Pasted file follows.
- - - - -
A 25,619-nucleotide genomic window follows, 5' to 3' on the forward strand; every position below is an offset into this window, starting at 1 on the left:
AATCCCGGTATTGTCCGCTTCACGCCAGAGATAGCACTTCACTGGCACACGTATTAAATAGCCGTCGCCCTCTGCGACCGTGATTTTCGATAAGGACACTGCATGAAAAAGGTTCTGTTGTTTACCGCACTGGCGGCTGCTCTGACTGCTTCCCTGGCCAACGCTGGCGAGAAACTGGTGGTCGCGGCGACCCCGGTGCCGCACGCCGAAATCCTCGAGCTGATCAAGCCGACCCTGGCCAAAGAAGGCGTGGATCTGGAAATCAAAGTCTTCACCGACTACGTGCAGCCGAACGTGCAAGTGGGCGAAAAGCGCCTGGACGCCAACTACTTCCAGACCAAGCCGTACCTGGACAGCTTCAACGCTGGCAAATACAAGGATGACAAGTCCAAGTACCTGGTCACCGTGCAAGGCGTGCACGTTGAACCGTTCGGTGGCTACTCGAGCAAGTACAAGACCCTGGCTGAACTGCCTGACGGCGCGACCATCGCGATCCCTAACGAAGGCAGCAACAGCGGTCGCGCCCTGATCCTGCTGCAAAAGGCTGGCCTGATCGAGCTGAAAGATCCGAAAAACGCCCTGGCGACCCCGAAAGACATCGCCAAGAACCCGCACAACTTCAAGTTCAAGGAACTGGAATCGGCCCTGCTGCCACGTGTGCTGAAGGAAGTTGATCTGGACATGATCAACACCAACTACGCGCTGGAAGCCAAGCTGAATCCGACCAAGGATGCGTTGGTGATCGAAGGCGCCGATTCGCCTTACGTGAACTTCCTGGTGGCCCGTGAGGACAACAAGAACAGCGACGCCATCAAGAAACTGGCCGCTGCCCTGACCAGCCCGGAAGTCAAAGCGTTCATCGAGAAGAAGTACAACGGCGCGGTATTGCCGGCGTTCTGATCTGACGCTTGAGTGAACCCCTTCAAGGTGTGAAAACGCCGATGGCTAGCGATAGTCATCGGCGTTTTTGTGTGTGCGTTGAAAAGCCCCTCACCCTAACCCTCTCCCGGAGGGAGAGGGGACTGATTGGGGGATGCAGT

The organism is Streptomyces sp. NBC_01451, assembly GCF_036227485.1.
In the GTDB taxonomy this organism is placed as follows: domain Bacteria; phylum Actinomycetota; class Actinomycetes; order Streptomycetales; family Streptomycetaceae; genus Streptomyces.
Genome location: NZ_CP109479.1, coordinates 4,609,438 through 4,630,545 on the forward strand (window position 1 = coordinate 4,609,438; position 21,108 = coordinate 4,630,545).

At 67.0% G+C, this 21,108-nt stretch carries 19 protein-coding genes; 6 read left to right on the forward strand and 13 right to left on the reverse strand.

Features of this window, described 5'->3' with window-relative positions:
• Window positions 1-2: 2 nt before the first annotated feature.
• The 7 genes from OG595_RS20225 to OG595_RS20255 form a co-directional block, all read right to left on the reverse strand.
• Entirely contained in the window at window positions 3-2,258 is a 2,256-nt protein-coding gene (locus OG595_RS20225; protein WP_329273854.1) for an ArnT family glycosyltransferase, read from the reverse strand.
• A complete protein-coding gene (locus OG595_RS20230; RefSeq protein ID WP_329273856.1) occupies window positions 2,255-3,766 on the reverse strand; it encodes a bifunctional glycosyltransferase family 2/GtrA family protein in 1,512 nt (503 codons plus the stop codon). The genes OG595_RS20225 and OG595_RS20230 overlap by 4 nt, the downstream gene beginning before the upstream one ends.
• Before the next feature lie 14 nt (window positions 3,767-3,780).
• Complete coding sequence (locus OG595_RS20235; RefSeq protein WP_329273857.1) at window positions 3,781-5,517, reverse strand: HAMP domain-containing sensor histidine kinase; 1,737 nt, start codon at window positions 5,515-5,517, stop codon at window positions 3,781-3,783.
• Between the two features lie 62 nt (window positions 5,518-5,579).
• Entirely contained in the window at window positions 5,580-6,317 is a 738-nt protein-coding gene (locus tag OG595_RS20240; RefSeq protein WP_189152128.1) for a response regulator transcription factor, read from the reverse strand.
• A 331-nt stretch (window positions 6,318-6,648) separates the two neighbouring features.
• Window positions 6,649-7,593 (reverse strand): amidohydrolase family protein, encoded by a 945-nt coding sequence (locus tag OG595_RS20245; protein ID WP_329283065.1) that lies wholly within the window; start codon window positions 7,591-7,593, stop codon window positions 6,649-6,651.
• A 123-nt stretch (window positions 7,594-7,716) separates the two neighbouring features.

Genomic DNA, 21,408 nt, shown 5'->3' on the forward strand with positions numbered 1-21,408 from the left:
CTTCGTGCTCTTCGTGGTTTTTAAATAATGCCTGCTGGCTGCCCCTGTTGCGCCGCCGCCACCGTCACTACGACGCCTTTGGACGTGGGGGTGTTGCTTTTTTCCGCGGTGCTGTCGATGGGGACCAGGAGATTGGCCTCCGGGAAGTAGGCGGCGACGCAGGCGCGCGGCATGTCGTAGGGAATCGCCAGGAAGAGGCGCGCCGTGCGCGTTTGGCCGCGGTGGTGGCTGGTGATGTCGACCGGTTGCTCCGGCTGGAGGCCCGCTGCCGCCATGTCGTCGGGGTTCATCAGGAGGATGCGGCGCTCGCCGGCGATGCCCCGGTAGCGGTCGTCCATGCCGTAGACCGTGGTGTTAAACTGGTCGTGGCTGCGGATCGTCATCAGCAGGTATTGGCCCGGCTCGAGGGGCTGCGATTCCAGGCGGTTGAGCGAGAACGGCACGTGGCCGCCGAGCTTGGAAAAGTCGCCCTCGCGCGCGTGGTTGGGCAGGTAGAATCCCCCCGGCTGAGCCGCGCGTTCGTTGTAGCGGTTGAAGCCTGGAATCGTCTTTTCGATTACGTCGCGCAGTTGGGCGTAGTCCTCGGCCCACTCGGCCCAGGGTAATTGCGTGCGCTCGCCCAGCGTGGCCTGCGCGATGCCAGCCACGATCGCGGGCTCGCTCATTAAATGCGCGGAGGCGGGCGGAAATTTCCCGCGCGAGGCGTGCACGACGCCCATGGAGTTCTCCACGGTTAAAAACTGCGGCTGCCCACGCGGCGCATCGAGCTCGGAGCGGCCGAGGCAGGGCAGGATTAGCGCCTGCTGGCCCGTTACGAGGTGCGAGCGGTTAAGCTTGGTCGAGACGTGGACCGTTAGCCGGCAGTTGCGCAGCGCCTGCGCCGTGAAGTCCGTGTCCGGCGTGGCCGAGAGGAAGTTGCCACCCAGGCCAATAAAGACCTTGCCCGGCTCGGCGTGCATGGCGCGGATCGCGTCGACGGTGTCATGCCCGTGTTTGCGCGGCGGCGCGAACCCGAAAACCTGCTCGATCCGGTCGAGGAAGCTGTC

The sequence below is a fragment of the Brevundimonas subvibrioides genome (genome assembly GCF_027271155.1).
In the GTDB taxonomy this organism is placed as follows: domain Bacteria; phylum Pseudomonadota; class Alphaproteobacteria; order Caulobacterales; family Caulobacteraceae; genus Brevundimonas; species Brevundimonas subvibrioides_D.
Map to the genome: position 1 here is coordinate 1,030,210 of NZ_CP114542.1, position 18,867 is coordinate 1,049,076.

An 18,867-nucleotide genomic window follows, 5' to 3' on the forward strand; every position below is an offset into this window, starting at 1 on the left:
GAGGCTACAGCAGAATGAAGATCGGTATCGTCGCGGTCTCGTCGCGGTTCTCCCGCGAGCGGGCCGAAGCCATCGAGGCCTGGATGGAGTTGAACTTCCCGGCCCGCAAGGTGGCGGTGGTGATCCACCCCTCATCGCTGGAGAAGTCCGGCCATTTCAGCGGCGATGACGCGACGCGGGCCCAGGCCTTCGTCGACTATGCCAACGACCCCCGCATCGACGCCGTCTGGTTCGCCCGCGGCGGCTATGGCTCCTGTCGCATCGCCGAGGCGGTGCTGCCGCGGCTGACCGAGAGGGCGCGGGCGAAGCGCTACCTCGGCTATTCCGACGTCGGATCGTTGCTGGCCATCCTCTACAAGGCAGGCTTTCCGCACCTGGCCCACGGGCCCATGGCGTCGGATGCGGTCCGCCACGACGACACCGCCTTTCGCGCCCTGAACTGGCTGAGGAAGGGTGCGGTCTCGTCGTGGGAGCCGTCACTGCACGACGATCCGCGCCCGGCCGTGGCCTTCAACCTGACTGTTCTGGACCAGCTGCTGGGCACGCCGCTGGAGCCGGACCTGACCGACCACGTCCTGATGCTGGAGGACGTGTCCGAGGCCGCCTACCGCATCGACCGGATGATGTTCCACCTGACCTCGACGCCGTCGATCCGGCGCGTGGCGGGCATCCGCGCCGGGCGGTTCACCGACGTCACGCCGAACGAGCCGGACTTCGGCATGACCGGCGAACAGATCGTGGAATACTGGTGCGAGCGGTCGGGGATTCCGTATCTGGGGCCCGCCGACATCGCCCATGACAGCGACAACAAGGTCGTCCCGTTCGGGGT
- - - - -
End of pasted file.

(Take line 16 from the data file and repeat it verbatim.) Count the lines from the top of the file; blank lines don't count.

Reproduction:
• A 331-nt stretch (window positions 6,318-6,648) separates the two neighbouring features.